In nashvIlle Floods, keepIng wIreless CommunICatIons aFloat

bumpedappleΚινητά – Ασύρματες Τεχνολογίες

21 Νοε 2013 (πριν από 3 χρόνια και 9 μήνες)

104 εμφανίσεις

Record rain, severe thunderstorms and tornadoes swept through much of Tennessee in
early May 2010, bringing up to 16 inches of rain to the Nashville area. The Cumberland
River overflowed its banks, inundating broad areas and flooding landmarks like the Grand
Ole Opry House, downtown businesses, and sports arenas. With buildings underwater
and some landline telephone systems not working, businesses, residents and government
agencies—especially first responders - needed wireless communications to stay in
contact and conduct their operations.
Verizon Wireless sprang into action. “We plan and prepare year-round with federal
and state emergency management agencies. We know their plans and they know our
capabilities. When disaster strikes, we’re ready,” said Thomas Green, Associate Director
of Strategic Sales.
Ensuring
nE
twork
rE
liability and Cov
E
rag
E
Verizon Wireless acted quickly to ensure coverage and capacity on its wireless network.
With electric power out for several days in downtown Nashville, it deployed portable
generators where needed to maintain power for its facilities. The company also moved
in a portable cell site to ensure coverage and capacity in the Opryland area. West of
Nashville where landline telecommunications facilities were flooded and a landline
central office was out of service, Verizon Wireless deployed a microwave network to
In
n
ashv
I
lle Floods,
keep
I
ng w
I
reless
Commun
IC
a
t
I
ons
aF
loat
w
ith much of the
n
ashville area underwater,
v
erizon
w
ireless reinforced its network to ensure reliable
communications for first responders and citizens, set up a
w
ireless
e
mergency Communications Center
in Franklin and worked closely with state and local agencies to meet their needs.
Photos above courtesy of the Tennessee Emergency Management Agency.
“We plan and prepare year-
round with federal and state
emergency management
agencies. When disaster
strikes, we’re ready.”




Thomas Green

Associate Director-Str
ategic Sales
Verizon Wireless
maintain connectivity to its network. In addition, capacity was
added to existing cell sites not affected by the floods to handle
dramatic increases in cell phone traffic and ensure that first
responders would have the service they needed.
In the heavily flooded Bellevue Area west of Nashville, Verizon
Wireless traffic engineer, Tom Nadeau, reported that neighbors
used his phone to make calls because of Verizon’s reliable service.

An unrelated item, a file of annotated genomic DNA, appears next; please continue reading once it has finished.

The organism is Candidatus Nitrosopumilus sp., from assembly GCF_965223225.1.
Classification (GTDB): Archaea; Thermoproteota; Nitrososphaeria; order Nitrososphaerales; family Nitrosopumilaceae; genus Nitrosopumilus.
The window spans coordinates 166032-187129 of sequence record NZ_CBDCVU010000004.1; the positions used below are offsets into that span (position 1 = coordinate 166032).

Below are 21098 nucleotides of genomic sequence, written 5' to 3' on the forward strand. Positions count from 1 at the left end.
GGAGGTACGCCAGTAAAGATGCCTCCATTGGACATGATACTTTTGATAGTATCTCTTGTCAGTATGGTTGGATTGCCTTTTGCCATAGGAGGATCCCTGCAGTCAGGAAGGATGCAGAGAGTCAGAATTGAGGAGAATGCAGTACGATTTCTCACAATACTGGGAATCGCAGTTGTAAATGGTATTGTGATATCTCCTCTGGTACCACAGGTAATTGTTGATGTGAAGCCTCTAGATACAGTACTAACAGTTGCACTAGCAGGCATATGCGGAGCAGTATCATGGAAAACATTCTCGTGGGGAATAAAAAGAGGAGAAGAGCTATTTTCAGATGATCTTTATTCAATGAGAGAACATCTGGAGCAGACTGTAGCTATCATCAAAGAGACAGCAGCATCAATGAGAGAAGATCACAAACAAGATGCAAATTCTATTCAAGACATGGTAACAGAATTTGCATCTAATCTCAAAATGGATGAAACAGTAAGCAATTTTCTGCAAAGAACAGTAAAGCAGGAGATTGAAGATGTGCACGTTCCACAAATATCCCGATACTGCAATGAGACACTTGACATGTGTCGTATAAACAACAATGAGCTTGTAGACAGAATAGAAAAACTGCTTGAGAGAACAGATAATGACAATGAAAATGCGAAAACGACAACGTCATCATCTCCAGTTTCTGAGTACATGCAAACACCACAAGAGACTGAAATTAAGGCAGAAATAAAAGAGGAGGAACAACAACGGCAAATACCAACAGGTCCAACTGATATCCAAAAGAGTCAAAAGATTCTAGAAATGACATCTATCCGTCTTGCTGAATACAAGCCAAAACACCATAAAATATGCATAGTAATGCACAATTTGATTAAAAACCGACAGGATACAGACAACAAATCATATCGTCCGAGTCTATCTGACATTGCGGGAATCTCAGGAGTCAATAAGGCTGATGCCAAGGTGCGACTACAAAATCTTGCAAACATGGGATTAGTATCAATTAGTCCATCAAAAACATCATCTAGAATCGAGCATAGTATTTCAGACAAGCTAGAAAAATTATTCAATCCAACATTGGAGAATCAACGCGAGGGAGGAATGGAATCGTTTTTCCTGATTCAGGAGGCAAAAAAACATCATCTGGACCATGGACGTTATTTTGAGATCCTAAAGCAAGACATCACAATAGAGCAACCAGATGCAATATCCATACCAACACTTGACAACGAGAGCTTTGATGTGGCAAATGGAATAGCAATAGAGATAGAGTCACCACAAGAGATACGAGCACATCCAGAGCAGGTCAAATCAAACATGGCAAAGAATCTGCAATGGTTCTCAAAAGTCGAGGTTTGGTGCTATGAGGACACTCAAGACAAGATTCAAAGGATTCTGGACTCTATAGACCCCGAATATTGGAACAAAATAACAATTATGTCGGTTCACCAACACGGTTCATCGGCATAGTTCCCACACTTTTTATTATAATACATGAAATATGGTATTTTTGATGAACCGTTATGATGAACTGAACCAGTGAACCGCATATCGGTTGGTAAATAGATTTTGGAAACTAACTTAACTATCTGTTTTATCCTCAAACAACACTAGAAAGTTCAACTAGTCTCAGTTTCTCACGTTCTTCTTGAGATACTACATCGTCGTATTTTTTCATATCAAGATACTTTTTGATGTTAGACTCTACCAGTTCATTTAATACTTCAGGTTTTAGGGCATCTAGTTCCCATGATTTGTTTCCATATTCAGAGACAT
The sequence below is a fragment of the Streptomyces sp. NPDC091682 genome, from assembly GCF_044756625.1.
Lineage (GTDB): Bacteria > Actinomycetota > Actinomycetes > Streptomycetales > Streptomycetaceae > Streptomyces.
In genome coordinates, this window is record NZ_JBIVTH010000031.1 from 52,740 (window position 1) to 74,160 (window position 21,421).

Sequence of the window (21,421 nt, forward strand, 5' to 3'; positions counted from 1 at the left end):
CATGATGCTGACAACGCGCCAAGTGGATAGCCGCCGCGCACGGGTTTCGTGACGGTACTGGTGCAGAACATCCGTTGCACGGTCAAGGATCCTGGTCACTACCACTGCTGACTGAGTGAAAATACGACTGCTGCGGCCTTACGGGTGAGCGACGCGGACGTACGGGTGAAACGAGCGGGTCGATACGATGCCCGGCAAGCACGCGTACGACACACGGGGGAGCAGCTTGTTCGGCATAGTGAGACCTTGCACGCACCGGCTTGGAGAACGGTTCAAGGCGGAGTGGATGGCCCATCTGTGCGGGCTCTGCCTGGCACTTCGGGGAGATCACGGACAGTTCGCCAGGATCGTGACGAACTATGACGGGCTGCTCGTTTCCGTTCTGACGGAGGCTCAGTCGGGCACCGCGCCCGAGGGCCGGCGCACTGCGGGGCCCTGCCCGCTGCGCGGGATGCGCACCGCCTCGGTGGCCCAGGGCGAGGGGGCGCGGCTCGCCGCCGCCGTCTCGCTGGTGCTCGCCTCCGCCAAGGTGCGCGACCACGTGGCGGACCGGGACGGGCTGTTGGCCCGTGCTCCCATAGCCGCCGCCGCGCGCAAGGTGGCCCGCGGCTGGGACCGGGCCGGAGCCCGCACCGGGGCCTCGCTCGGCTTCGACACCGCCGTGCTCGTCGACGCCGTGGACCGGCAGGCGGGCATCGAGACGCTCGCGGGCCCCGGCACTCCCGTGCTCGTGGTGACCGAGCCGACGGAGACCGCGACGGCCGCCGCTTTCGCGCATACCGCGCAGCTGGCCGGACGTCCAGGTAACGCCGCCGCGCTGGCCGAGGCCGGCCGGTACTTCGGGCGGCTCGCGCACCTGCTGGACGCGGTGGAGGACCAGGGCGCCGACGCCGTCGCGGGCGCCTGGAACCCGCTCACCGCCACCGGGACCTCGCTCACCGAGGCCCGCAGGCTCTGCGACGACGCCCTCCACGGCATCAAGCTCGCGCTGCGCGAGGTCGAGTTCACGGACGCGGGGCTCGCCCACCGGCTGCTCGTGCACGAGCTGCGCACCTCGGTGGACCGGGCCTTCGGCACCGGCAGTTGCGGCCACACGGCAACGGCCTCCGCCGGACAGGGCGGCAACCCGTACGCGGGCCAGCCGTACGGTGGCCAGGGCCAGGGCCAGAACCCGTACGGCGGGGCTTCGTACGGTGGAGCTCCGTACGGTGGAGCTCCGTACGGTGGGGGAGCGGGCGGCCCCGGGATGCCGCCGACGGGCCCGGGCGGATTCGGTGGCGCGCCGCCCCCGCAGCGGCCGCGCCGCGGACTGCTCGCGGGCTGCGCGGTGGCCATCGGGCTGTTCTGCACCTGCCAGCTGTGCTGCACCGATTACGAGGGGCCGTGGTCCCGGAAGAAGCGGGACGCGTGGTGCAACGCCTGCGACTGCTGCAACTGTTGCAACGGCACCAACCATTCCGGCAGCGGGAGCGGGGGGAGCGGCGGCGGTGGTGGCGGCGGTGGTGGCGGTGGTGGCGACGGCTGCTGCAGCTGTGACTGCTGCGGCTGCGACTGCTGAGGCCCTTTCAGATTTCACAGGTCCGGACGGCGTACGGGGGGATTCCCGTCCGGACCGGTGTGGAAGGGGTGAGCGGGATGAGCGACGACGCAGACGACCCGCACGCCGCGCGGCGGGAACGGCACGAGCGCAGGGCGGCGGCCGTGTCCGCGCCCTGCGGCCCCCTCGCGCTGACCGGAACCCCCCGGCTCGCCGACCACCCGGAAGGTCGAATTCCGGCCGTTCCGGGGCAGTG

“Verizon proved its reliability to all of us,” he said.
dE
vi
CE
s for
f
lood
E
d
a
g
E
n
C
i
E
s
Verizon Wireless also delivered more than 300 cell phones and
50 Mobile Hotspots providing Internet connections to hard hit
state and local agencies. One state agency, for example, received
100 fully activated phones and 20 Mobile Hotspots after setting
up shop in a temporary building when its downtown Nashville
site was flooded. Another agency that lost its landline phone
service due to the flooding activated about 70 wireless devices
that they had pre-positioned just for use in emergencies. These
devices were instrumental in helping the agency keep the public
informed over several days, and the Mobile Hotspots provided
Internet access to update the agency’s website with emergency
information. Some 35 devices were lent to the Red Cross when
its building flooded, and several phones were sent to a local
nursing home to prevent it from losing communications.
Em
E
rg
E
n
C
y Communi
C
ations for
l
o
C
al
rE
sid
E
nts
and
b
usin
E
ss
E
s
Even though a flash flood damaged a Verizon Wireless retail
store in Franklin, Tennessee, company employees quickly set up
three mobile communications trailers in the store parking lot to
serve customers affected by flooding in that Nashville suburb.
These trailers served as Wireless Emergency Communications
Centers, equipped with fully functional devices so residents
without working cell phones could contact family, friends and
loved ones free of charge from the company’s pool of wireless
phones. The center also featured a battery charging station,
allowing customers to charge their cell phones and smartphones
at no cost.
“We were there for our customers and the public during the
Nashville floods, just as we are in every emergency or disaster.
Reliability is built into everything we do at Verizon Wireless
and we were ready,” said Thomas Green.
t
he
v
er
I
zon
wI
reless
r
esponse
n
dE
liv
E
r
E
d 300
CE
ll phon
E
s and 50 mobil
E

hotspots for int
E
rn
E
t
C
onn
EC
tions to hard hit
stat
E
and lo
C
al a
g
E
n
C
i
E
s.
n

dE
ploy
E
d thr
EE
mobil
E

C
ommuni
C
a
tions
trail
E
rs to assist flood vi
C
tims in
f
ranklin,
tn
.
n

rE
infor
CE
d th
E
wir
E
l
E
ss n
E
twork to maintain
C
ommuni
C
a
tions
C
ap
abiliti
E
s for our
C
ustom
E
rs.
Photo below courtesy of the Tennessee Emergency Management Agency.
©
2011 V
ERI
z
ON
W
IRE
l
ESS
COOPF
l
OODS72011